Like New York and several other states, New Jersey recently updated its baby car seat laws and Kate Carballo, an attorney and mum explains it in this short 1.25-minute video:
Car seats are meant to be straightforward, involving purchasing and installing it in your car, and changing as your baby grows. The Garden State, however, has a reputation for having the most strenuous car seat laws in the US. It includes strict rules and sheer penalties for those who overlook strapping their kids into the right seats.
The following recommendations concur with the NHTS and American Academy of Pediatrics (AAP) for the most secure way to transport your child. They also comply with the New Jersey’s Child Passenger Restraint Law – Title 39:3-76.2a.
New Jersey Front Seat Laws
New Jersey has no specific laws regarding when children aged 8 years and above can shift from the back seat to the front seat. Until the age of 13, the federal Centers for Disease Control and Prevention clearly states that children should not be allowed to the front seat.
According to New Jersey’s law, children can ride in the front seat or a booster seat if the vehicle they are travelling in does not have a back seat. These vehicles include a sports car or a pick-up truck. If the baby is using a rear-facing car seat strapped to the front seat, you must shut off or disable the car’s passenger-side airbag. Airbag force can cause injuries to a young baby.
New Jersey Car Seat Laws Rear-Facing
According to New Jersey State car seat laws, infants to children below 2 years, with less than 30 lbs. must be in the rear-facing car seat, with a 5-point harness. This means that even tall kids or those with long legs are not an exemption, age is the limit here.
Children below 4 years, and weighing 40 lbs. also belong to this category with the same specifications.
New Jersey Car Seat Laws Forward-Facing
New Jersey State car laws provide that children with a height below 57 inches and aged below 8 years must be secured in the forward-facing car seat equipped with a five-point harness. They must maintain this position until they can proceed to child booster seat laws.
New Jersey Car Seat Laws Booster Seats
New Jersey car seat law states that a child can move to the booster seat when they reach the upper limit of forward-facing. To ensure safety, the booster seat should be secured with a 5-point harness. They should remain here until 8 years or 57 inches tall.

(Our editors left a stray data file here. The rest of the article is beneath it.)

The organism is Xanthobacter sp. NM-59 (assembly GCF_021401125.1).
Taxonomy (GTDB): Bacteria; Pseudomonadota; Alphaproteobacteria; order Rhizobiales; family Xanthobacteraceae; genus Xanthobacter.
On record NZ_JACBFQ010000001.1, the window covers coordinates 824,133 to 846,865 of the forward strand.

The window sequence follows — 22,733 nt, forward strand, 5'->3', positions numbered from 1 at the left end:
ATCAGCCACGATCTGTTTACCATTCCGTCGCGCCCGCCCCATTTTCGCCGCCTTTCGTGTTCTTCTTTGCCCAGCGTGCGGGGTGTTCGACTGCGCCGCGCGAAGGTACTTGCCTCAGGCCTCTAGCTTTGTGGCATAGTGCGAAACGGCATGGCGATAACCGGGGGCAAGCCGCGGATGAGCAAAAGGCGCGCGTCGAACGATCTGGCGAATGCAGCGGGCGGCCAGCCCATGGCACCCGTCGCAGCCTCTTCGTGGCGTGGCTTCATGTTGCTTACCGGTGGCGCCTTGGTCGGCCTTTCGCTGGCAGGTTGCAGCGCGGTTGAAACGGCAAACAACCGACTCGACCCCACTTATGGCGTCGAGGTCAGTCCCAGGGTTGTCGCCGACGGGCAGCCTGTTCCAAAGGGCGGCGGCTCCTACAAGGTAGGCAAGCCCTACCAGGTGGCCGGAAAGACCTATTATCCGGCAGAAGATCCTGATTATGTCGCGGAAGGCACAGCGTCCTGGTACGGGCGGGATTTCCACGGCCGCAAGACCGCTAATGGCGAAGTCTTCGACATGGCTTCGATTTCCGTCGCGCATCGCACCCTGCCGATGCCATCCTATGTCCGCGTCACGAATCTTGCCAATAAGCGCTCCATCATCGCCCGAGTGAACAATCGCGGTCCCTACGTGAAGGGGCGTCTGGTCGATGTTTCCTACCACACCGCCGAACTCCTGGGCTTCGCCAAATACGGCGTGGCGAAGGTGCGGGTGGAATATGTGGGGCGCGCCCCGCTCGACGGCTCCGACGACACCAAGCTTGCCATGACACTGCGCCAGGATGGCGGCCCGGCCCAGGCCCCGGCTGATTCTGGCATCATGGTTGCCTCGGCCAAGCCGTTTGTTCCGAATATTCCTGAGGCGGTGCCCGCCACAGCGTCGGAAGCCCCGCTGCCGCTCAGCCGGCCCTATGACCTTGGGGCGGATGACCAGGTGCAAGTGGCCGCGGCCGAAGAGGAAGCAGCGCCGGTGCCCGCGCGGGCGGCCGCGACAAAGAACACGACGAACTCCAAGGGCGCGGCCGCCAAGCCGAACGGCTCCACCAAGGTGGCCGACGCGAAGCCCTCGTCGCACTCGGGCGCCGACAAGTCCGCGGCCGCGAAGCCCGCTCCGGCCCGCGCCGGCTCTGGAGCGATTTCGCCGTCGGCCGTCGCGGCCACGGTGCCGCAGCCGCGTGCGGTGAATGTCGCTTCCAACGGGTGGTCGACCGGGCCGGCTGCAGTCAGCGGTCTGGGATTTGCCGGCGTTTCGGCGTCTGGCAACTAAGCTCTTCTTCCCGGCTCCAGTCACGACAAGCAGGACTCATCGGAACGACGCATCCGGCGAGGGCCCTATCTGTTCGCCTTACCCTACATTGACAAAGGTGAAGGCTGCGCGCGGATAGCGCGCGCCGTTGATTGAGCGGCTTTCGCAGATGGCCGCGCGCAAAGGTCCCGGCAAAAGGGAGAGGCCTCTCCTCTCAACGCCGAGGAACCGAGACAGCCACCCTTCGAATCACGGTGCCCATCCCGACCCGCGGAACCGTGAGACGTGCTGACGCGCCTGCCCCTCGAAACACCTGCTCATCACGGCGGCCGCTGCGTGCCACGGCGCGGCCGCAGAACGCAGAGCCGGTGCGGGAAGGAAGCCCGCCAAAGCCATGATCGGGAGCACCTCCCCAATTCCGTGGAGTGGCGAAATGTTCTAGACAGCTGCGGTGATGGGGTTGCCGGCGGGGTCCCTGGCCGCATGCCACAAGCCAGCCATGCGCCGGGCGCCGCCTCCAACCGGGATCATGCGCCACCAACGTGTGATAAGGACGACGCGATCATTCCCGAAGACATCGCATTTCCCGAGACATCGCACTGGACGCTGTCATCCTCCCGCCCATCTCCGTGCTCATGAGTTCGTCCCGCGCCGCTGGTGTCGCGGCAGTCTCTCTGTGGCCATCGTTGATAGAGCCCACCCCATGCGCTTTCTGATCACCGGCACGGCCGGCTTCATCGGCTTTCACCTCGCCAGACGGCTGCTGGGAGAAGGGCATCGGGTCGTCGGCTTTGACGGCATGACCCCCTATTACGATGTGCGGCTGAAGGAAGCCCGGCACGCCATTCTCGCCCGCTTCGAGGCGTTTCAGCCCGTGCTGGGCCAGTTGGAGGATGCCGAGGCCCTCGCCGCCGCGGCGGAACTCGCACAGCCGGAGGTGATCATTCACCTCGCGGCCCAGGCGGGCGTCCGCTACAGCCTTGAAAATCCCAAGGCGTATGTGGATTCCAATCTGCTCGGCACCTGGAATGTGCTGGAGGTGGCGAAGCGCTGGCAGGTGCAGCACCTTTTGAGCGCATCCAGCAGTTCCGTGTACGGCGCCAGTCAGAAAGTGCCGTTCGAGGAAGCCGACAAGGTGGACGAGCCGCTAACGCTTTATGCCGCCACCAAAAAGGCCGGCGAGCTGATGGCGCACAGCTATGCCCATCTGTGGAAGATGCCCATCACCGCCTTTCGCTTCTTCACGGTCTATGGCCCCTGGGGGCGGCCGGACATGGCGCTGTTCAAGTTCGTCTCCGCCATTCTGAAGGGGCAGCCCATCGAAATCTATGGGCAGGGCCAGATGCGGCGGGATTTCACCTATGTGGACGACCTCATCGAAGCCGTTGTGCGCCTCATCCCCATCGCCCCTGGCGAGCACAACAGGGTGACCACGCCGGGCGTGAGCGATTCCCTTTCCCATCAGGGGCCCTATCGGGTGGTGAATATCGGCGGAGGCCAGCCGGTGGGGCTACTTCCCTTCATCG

New Jersey Car Seat Laws Recent Changes
New Jersey’s old law required all children less than 8 years and over 80 lbs. to travel in the rear of a car in either a booster seat or a child safety seat. Those aged 18 and above had to wear a standard seat belt. The State now uses a new law titled An Act Concerning Child Passenger Restraint Systems to ensure children safety.
There are also changes in fines, from $10-$25 to $50-$75 under the revised law, if you do not adhere to the set rules on car seats.
Car Seat Replacement after Accident
There are no specific laws addressing this issue in the New Jersey car seat laws. But according to NHTSA, car seats should be replaced after either a severe or moderate car crash. This ensures the ultimate safety of your child during rides and travel. If your car suffers a minor crash, there is no need to automatically replace the car seat.
What does a minor crash mean? The car was driven off from the crash site, the door next to the car seat was not dented, no passenger sustained injuries after the crash, and the car seat shows no damage. Also, it is considered minor if the vehicle’s airbags did not deploy after the crash.
I am Ashley Davis, a mom of three kids and the editor here at 10BabyGear. I have been a parent since 2011 and have been doing full-time consulting as a baby sleep expert since 2019. When I am not researching or testing the next baby gear hitting the market, you’ll find me teaching my toddlers a trick or two – especially over the last few months with the lockdown. I hope you’ll find my guides and reviews helpful as you make your next purchase decision. If you have any questions, you can reach me at email@example.com.